Brothers Criticise Archbishop
Added to www.alliancesupport.org on August 26, 2007
The Irish Times, 25 August 2007 by Paul Cullen
Release of Report was Fair-Minded, Not a ShockAdded to www.alliancesupport.org on August 24, 2007
Irish Independent, 24 August 2007
The statement was issued to 'The Irish Catholic' only, and the editor decided to lead yesterday's paper with the story.
Brother Garvey deplored the issuing of "any document" under consideration by the Commission on Child Abuse, despite the fact that many documents under consideration are already in the public domain, including newspaper reports on the charging of Father Moore with abuse.
Dr Diarmuid Martin's decision to release the report is consistent with his own view, expressed when he arrived in Ireland in the context of the crisis facing the Catholic Church over child abuse, that unless and until all documents are in the public arena, no conclusion will be found satisfactory to all sides.
Brother Garvey also claims in his press statement that the Christian Brothers were aware, since June 2005, of the Moore Report. He says they were made aware of the Report by the Commission and not by the Archbishop. In more than two years since then, what may be called "the other side", despite many requests for the same document, have been denied it until the Archbishop's decision to release it.
The Commission does not control this report. It is a document in public ownership, specifically the Department of Education. That department of State has consistently refused to release the inspectors' report to the public or to the interested individuals who were at Artane and need to see what was said about their experiences there.
Brother Garvey claims that "the report of the inspectors, including the medical inspector, comprehensively deals with the criticisms of the chaplain." This implies that the Christian Brothers have obtained sight of another document that has been consistently held back from "the other side".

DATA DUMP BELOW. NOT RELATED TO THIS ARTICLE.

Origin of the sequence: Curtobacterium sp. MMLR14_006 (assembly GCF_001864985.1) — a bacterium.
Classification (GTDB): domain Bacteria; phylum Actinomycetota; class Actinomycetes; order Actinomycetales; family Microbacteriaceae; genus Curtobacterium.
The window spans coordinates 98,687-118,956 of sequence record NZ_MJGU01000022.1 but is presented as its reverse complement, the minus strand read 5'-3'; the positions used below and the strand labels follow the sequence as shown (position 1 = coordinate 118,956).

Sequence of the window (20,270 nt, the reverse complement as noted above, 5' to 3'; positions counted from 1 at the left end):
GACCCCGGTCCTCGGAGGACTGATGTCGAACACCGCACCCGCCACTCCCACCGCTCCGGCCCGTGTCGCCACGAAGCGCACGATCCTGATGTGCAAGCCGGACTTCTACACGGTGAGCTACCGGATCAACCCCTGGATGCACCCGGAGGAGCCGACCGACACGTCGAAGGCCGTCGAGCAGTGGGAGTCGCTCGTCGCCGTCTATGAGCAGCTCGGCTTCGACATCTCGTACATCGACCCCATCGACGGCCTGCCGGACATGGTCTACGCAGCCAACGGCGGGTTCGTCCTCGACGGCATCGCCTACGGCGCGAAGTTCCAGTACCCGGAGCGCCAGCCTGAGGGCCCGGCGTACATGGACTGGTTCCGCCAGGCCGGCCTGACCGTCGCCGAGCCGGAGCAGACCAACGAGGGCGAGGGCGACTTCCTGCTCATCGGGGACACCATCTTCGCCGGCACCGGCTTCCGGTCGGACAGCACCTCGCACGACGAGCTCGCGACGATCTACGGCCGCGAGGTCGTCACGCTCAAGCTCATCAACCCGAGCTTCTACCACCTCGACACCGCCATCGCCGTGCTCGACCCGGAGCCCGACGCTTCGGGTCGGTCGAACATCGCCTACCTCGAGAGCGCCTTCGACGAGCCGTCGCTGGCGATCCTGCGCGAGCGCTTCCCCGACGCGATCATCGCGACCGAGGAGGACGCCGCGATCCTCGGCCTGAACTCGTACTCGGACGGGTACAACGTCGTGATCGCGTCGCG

It also can mean only one thing, in respect of Father Moore, that his report is not truthful.
The content, published last Saturday in this newspaper, described Father Moore's fundamental and far-reaching judgments about every service intended for the inmates of Artane.
It found that the poor quality in almost every activity in Artane had not been changed since the Cussen Report, of 1936, itself a severe indictment of the industrial schools.
Moore's Report gave specific details of an appallingly harsh punishment regime. It condemned the education at Artane, saying that it did nothing for the boys imprisoned.
They could not have discovered the complete opposite to what Father Moore reported after working in the institution for many months.
Brother Garvey claims that the Christian Brothers "are not seeking to hide any information nor to disclose what is now properly with the Commission". Yet they criticise the Archbishop for the release of the report.
When the Archbishop, by releasing Moore's Report, made a worthwhile and fair-minded attempt to rectify this imbalance, two things happened: the Christian Brothers condemned what he had done and the Commission on Child Abuse said, as reported in 'The Irish Catholic, ' that "the Commission does not feel that publication of the report will prejudice the work of the Commission'.
This may be so, technically, because the Commission has finished hearing evidence. In the light of Tuesday's Christian Brother statement, as well as other issues such as the Taoiseach's unrectified conflict of evidence before the Commission, it could wisely reconsider that conclusion to its work.